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Avian Research Observatory

Premier Avian research institute

It is a first regional centre or avifauna observatory on the campus of wetland research and training centre by Bombay Natural History Society (BNHS), near chilka lake which is Asia’s largest brackish lagoon Odisha.

The need to open such observatory

The avifauna observatory will carry out research on Avian disease – (which is caused by birds  and it is kind of a virus) by collecting the samples of Nalabana sanctuary. It will also monitor and identifying air route of foreign birds flocking in chilika lake during winter. The sample collection, training related to bird census, publishing bird migration atlas books, examining various diseases among the birds and review condition of Nalabana bird sanctuary along with counting birds would also be the part of the work of the observatory.

Bombay Natural History Society
BNHS- It is India’s largest wildlife research organization, has been promoting the cause of nature conservation for the past 133 years, since 1883. Its headquarter at hornbill house, Mumbai. It supports many research efforts through grants and publishes journal of Bombay natural history society. It has been designated as a scientific and industrial research organisation by the department of science and technology.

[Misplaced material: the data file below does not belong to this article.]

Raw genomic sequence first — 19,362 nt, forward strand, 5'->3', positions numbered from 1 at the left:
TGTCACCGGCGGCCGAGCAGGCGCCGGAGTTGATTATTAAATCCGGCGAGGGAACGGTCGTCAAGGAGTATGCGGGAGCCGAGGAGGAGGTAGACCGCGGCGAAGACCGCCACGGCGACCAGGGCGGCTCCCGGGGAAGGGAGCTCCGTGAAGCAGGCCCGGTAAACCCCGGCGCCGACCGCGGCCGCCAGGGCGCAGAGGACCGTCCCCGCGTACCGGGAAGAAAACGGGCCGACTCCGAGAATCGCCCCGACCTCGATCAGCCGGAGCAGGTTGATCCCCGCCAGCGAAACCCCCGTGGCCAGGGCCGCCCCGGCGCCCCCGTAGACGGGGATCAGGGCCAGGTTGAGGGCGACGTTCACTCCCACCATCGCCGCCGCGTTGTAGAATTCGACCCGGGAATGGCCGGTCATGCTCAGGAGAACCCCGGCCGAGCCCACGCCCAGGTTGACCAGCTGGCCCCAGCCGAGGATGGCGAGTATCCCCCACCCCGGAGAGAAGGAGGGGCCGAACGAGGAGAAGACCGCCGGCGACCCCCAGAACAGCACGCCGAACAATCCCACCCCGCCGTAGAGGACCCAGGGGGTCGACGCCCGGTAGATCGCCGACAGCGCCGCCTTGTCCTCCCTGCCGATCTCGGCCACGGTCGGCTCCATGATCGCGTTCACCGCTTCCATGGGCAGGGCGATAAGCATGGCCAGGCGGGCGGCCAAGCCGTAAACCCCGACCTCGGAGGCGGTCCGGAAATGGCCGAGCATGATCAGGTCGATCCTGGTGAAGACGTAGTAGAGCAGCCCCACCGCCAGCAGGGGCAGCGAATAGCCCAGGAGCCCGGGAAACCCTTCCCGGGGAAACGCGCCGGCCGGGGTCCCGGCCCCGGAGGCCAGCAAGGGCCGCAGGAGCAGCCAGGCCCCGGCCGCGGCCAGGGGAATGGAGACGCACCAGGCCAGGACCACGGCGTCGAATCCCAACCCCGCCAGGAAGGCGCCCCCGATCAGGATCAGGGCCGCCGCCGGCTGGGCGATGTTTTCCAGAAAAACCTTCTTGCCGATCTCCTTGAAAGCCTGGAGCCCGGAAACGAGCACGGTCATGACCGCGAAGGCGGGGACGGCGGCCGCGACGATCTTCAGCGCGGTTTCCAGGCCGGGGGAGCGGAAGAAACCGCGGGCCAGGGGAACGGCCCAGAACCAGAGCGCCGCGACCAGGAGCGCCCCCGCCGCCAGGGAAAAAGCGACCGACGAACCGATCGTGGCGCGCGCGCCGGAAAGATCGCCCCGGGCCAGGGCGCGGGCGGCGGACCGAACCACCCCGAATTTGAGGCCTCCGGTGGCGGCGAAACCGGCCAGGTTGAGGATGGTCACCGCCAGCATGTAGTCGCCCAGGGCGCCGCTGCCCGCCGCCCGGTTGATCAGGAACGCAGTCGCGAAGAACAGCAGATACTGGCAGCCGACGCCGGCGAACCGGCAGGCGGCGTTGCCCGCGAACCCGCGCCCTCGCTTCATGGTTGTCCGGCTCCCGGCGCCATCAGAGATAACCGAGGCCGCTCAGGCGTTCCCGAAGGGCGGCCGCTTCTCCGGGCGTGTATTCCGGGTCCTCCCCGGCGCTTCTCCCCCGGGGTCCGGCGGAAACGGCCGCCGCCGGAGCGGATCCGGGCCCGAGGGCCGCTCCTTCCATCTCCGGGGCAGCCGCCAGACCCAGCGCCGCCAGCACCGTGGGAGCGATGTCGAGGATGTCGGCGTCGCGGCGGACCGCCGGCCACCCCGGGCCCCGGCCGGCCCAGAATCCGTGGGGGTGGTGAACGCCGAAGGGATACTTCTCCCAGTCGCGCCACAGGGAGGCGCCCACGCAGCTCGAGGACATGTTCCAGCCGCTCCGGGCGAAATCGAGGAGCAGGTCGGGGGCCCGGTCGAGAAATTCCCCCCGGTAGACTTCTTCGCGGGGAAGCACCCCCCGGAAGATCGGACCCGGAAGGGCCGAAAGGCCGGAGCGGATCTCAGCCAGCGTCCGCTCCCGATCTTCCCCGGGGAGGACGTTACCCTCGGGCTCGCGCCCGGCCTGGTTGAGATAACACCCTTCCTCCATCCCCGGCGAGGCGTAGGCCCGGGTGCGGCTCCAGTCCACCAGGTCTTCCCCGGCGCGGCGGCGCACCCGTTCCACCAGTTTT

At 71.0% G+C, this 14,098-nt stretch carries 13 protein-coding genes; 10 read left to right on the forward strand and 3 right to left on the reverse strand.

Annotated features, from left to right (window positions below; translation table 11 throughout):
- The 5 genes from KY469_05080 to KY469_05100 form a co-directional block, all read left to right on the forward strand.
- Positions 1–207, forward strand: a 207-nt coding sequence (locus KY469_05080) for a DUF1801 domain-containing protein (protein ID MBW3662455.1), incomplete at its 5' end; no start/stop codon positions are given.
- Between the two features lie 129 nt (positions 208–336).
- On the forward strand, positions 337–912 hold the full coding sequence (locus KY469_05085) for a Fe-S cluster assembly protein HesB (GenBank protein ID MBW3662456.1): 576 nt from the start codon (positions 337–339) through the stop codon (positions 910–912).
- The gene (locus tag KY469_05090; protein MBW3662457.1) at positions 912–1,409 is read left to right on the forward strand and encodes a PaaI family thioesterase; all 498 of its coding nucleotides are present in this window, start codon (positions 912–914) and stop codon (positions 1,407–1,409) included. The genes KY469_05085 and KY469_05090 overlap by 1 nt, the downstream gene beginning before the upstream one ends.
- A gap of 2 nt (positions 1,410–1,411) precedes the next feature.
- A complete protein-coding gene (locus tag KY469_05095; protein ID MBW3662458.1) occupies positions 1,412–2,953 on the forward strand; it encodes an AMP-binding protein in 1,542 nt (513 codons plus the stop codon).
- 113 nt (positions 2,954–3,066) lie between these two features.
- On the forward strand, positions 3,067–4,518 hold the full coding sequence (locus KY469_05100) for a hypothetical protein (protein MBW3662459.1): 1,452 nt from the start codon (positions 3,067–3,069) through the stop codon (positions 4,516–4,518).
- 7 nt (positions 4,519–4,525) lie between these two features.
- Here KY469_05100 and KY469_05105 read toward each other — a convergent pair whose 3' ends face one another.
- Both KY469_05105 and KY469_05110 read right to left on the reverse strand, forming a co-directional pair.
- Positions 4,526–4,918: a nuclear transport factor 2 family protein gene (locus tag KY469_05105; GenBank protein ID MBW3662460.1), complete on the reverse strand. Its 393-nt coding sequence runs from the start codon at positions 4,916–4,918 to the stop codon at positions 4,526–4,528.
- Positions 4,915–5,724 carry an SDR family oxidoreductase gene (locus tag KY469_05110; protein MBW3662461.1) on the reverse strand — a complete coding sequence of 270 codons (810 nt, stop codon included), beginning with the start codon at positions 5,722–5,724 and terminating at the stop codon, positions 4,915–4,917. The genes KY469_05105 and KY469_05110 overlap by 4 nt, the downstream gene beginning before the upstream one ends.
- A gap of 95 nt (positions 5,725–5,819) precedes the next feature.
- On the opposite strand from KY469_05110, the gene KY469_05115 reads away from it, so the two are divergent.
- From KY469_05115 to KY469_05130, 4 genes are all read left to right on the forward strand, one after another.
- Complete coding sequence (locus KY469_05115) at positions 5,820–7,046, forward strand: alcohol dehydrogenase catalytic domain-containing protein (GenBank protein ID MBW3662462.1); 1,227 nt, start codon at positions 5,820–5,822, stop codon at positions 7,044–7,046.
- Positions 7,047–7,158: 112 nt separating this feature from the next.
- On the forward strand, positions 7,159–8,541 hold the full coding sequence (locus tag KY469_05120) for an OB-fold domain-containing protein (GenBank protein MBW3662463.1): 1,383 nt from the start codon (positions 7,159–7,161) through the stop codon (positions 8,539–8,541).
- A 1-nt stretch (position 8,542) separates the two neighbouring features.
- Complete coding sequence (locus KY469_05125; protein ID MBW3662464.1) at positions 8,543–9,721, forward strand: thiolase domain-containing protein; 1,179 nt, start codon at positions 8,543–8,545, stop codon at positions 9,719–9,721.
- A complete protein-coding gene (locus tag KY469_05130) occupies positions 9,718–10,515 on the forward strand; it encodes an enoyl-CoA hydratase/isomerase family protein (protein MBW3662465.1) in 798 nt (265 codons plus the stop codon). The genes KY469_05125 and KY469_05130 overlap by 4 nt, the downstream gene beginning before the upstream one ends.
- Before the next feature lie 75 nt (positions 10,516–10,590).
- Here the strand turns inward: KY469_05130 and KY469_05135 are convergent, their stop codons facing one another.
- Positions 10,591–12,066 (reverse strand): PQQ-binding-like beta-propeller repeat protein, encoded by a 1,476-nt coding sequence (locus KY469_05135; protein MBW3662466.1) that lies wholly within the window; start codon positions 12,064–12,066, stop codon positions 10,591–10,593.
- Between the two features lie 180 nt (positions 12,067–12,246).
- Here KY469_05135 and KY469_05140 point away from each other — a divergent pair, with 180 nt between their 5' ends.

BNHS MISSION – It has mission for conservation of nature,  that includes basically primarily biological diversity through action based on research, education and public awareness.
Internet of Birds- Bombay natural history society has developed internet of bird’s platforms that identifies bird species found in India using artificial technology. It also includes machine learning and computer vision, from digital photos that are uploaded by the public.

Chilika lake – it is a largest coastal lagoon or brackish water lake in India and Asia and second largest lagoon in the world (after the new Caledonian barrier reef in New Caledonia). It is located at mouth of daya river, flowing into Bay of Bengal. 
It is spread over Puri, Khurda and Ganjam district of Odisha on the east coast of India, and it hosts nearly one million birds with 97 species being intercontinental.
 It is one of the hotspots of biodiversity in country and some rare vulnerable and endangered species listed in IUCN red list of threatened animals.
 It was first waterbody in Indian to be designated as wetland of international importance under the Ramsar convention in 1981. It was put under Montreux record (record for such sites where there has been likely to be adverse ecological change due to manmade activities), however it was later removed from it due to conservations efforts.